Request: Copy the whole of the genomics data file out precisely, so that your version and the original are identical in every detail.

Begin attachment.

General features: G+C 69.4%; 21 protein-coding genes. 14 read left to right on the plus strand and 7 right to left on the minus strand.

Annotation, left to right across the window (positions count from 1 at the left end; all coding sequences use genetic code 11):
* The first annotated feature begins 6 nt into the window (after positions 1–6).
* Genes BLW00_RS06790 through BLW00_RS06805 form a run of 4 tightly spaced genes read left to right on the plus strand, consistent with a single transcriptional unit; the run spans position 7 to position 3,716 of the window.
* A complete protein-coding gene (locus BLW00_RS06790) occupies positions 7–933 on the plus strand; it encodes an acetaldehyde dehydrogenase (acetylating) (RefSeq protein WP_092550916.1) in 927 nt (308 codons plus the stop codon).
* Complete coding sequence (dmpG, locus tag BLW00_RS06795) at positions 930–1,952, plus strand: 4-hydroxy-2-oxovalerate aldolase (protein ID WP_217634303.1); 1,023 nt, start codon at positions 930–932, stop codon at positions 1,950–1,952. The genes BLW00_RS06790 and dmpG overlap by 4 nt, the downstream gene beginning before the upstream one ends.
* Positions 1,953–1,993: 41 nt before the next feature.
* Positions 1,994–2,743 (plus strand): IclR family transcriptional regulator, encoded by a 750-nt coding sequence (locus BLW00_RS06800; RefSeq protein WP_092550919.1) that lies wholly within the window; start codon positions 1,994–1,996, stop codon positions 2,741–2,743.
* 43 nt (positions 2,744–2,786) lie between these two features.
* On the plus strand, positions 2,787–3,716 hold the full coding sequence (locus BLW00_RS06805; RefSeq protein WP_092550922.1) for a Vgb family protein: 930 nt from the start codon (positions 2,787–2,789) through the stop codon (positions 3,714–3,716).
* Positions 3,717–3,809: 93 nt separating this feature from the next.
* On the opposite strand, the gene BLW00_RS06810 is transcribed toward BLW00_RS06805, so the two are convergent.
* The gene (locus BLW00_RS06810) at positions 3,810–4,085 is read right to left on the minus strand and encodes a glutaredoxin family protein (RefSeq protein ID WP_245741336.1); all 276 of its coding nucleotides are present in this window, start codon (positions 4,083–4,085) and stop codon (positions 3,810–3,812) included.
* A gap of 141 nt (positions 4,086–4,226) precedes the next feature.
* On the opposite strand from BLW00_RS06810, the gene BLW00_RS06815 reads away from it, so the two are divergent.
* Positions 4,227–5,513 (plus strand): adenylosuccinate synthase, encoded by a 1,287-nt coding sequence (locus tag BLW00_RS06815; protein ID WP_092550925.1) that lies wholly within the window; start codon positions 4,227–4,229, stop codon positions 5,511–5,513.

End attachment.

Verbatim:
General features: G+C 69.4%; 21 protein-coding genes. 14 read left to right on the plus strand and 7 right to left on the minus strand.

Annotation, left to right across the window (positions count from 1 at the left end; all coding sequences use genetic code 11):
* The first annotated feature begins 6 nt into the window (after positions 1–6).
* Genes BLW00_RS06790 through BLW00_RS06805 form a run of 4 tightly spaced genes read left to right on the plus strand, consistent with a single transcriptional unit; the run spans position 7 to position 3,716 of the window.
* A complete protein-coding gene (locus BLW00_RS06790) occupies positions 7–933 on the plus strand; it encodes an acetaldehyde dehydrogenase (acetylating) (RefSeq protein WP_092550916.1) in 927 nt (308 codons plus the stop codon).
* Complete coding sequence (dmpG, locus tag BLW00_RS06795) at positions 930–1,952, plus strand: 4-hydroxy-2-oxovalerate aldolase (protein ID WP_217634303.1); 1,023 nt, start codon at positions 930–932, stop codon at positions 1,950–1,952. The genes BLW00_RS06790 and dmpG overlap by 4 nt, the downstream gene beginning before the upstream one ends.
* Positions 1,953–1,993: 41 nt before the next feature.
* Positions 1,994–2,743 (plus strand): IclR family transcriptional regulator, encoded by a 750-nt coding sequence (locus BLW00_RS06800; RefSeq protein WP_092550919.1) that lies wholly within the window; start codon positions 1,994–1,996, stop codon positions 2,741–2,743.
* 43 nt (positions 2,744–2,786) lie between these two features.
* On the plus strand, positions 2,787–3,716 hold the full coding sequence (locus BLW00_RS06805; RefSeq protein WP_092550922.1) for a Vgb family protein: 930 nt from the start codon (positions 2,787–2,789) through the stop codon (positions 3,714–3,716).
* Positions 3,717–3,809: 93 nt separating this feature from the next.
* On the opposite strand, the gene BLW00_RS06810 is transcribed toward BLW00_RS06805, so the two are convergent.
* The gene (locus BLW00_RS06810) at positions 3,810–4,085 is read right to left on the minus strand and encodes a glutaredoxin family protein (RefSeq protein ID WP_245741336.1); all 276 of its coding nucleotides are present in this window, start codon (positions 4,083–4,085) and stop codon (positions 3,810–3,812) included.
* A gap of 141 nt (positions 4,086–4,226) precedes the next feature.
* On the opposite strand from BLW00_RS06810, the gene BLW00_RS06815 reads away from it, so the two are divergent.
* Positions 4,227–5,513 (plus strand): adenylosuccinate synthase, encoded by a 1,287-nt coding sequence (locus tag BLW00_RS06815; protein ID WP_092550925.1) that lies wholly within the window; start codon positions 4,227–4,229, stop codon positions 5,511–5,513.